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Thursday, Aug 22, 2019

Wild buzz: Heart of a home, a charmed life and the face of thirst

punjab Updated: Apr 30, 2017 11:36 IST
Vikram Jit Singh
Vikram Jit Singh
Hindustan Times
The parakeet conquers Didi Contractor.
The parakeet conquers Didi Contractor.(Photo: Nitika Tewari)


A male Rose-ringed parakeet could consider himself rather fortunate that upon breaking his wing, he found himself cosy in the compassionate arms of Didi Contractor (87). The latter is a renowned eco-architect and settled in Sidhbhari, Dharamshala, where she designs houses of mud and local materials that impose minimal ecological costs. Didi lives by the dictum: the most valuable things are those we cannot buy, like love and sunsets. If life’s strange twists and turns brought Didi all the way from Texas to India six decades back, where she fell in love with the land, its people, critters and chameleon sunsets, the parakeet, too, benefited from a quite a fateful tumble that resulted in the wing badly crumbled.

Didi has nursed many a wounded and orphaned wild creature as an aside to her resurrection of traditional Himalayan architecture but the parakeet, Mithoo, is quite obsessive in his bondage. Chandigarh resident, Nitika Tewari, recently visited her friend, Didi, at Sidhbhari. As an outsider and fond observer, Tewari was left bemused by the parakeet’s routine antics and imperious conduct of proceedings in the shadow of the Dhauladhars.

‘’This Mithoo is quite snooty. Very possessive of Didi and considers all her friends as his rivals. And quite royal in the fact that he nibbles cashews from Didi’s hand and takes bath in a big brass bowl. The first thing that Mithoo does after being freed from his cage is to scamper onto Didi’s head and chatter and exclaim as if scolding Didi and asking her with a touch of ruffled indignation: Just where the heck have you been, huh?’’ Tewari told this writer.

If parakeets could read this piece, I bet many would catch the next flight to Sidhbhari and feign injury near Didi’s home. It has such a large heart that it dares not hurt the soil.


Kuljeet Singh with the buzzard hit by a bus.
Kuljeet Singh with the buzzard hit by a bus. ( Photo: Nikhil Sanger )

The Oriental or Crested honey buzzard is eminent among raptors for the ability to literally crash into bee hives and feed on larvae, bees and honeycombs. But this juvenile buzzard had a different sort of crash earlier this week. It flew straight into a bus meandering along the foothills near Balachaur and fell upon the road. But the buzzard seemed to be leading a charmed life. Two vehicles passed over the buzzard but not the wheels. The third vehicle to pass by was pure luck for the buzzard. It had an unlikely saviour, Kuljeet Singh, a liquor vend owner, who has a passion for wildlife. Singh stopped his car, picked the ruffled buzzard from the road and informed Nawanshahr-based wildlife conservationist, Nikhil Sanger.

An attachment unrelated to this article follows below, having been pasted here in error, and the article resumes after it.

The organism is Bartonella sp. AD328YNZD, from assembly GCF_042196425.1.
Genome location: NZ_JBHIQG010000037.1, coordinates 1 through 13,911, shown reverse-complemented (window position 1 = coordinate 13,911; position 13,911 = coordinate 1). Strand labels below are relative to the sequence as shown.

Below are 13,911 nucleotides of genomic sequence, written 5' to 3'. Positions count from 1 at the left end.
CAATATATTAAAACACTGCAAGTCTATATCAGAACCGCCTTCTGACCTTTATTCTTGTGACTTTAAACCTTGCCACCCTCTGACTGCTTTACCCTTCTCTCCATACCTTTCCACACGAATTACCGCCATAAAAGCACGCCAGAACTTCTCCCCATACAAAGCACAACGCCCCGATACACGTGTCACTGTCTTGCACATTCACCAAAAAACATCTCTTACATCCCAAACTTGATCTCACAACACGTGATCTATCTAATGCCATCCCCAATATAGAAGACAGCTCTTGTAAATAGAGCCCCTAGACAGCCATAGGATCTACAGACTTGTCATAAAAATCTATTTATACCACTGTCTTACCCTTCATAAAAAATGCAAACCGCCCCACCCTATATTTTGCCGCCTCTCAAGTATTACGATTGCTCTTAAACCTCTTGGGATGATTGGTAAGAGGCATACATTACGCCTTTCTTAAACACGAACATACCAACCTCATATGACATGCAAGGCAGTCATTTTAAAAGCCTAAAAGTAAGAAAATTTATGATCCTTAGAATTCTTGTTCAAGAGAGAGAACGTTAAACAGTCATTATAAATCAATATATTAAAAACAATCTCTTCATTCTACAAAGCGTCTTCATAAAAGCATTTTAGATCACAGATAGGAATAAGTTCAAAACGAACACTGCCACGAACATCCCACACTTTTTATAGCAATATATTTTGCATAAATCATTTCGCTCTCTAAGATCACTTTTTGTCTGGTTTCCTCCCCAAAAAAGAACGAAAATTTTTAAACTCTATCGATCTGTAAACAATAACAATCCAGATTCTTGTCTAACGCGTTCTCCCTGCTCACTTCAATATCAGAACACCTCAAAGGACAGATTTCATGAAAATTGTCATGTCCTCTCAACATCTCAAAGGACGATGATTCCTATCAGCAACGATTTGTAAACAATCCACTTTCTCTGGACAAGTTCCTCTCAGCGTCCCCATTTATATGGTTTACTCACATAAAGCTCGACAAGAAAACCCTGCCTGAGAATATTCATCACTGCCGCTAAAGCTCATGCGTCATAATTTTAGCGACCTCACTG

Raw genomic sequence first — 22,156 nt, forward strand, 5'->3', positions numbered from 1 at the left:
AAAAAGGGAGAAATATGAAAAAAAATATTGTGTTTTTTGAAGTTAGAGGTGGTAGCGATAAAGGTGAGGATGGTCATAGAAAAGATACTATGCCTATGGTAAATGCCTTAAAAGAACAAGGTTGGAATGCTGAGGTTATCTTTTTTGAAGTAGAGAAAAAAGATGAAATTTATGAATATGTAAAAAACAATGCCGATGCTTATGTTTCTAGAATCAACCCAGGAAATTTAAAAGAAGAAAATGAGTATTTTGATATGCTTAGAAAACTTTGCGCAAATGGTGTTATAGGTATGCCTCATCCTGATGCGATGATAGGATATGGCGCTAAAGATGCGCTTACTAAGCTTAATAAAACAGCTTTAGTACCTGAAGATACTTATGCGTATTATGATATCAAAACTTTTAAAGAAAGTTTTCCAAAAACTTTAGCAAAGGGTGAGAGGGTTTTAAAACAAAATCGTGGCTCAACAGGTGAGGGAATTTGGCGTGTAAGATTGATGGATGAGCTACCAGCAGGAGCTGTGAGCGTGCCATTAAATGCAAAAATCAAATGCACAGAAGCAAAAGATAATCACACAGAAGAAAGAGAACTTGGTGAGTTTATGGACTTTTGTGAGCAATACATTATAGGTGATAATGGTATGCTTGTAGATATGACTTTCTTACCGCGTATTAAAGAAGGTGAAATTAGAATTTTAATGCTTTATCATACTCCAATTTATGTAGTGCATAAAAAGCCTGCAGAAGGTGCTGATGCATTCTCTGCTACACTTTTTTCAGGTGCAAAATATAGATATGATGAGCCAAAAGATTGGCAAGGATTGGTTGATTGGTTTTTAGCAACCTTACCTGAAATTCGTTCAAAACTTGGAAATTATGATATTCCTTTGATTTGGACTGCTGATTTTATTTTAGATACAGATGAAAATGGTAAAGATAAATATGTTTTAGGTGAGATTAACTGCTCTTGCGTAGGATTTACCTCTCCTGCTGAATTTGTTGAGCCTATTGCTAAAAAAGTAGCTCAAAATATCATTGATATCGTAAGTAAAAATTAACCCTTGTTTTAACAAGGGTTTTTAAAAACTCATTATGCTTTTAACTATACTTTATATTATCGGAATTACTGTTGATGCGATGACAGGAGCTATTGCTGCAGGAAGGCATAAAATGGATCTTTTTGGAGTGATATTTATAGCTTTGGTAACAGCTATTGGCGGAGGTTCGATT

Sanger nursed the buzzard and fed it chicken morsels dipped in water. The bird was released near the spot it was found. It flew 500m before dropping to the ground where a bunch of crows heckled and mobbed the raptor. One of the buzzard’s legs got injured during impact with the bus and its flight was thus limited. Sanger will shift the buzzard to Chhatbir zoo’s veterinary care as the injury has to be treated before the bird can be freed.

A brain-teasing aside to the rescued raptor was the question of its identity. It was initially and variously identified as a Booted eagle, Short-toed snake eagle, Crested hawk eagle etc by bird-lovers who saw the photograph. As the buzz narrowed down to either a buzzard or Crested hawk eagle, the identity was conclusively established after this writer sent photographs to one of India’s leading raptor experts, Dr Vibhu Prakash. His diagnosis is instructive: ‘’It is a juvenile Crested (Oriental) honey buzzard. Its tarsus are not feathered, so that rules out any hawk eagle and it has a weak bill and no ridge above the eye.’’


The thirsty fledgling of the Indian jungle crow at the Sukhna Lake.
The thirsty fledgling of the Indian jungle crow at the Sukhna Lake. ( Photo: Vikram Jit Singh )

There could be no more poignant an image of thirst and piercing heat than this fledgling of the Indian jungle crow that had either fallen out of its nest high on a eucalyptus tree or had been shaken out by a weather disturbance in the Sukhna Lake Reserve Forest’s nature trail. The parents were hysterical but did not have the acumen to get water from the lake, a mere 100 yards away.

The fledgling was not yet equipped to fly and so, it could not regain the safety of the nest or higher branches. I never saw it again, after April 20, but the parents remained hysterical and searching frantically as I walked along the trail on subsequent days. That implied the fledgling had been preyed upon and was dead as it lacked parental guidance, food/water and the safety of a high nest.

First Published: Apr 30, 2017 11:32 IST

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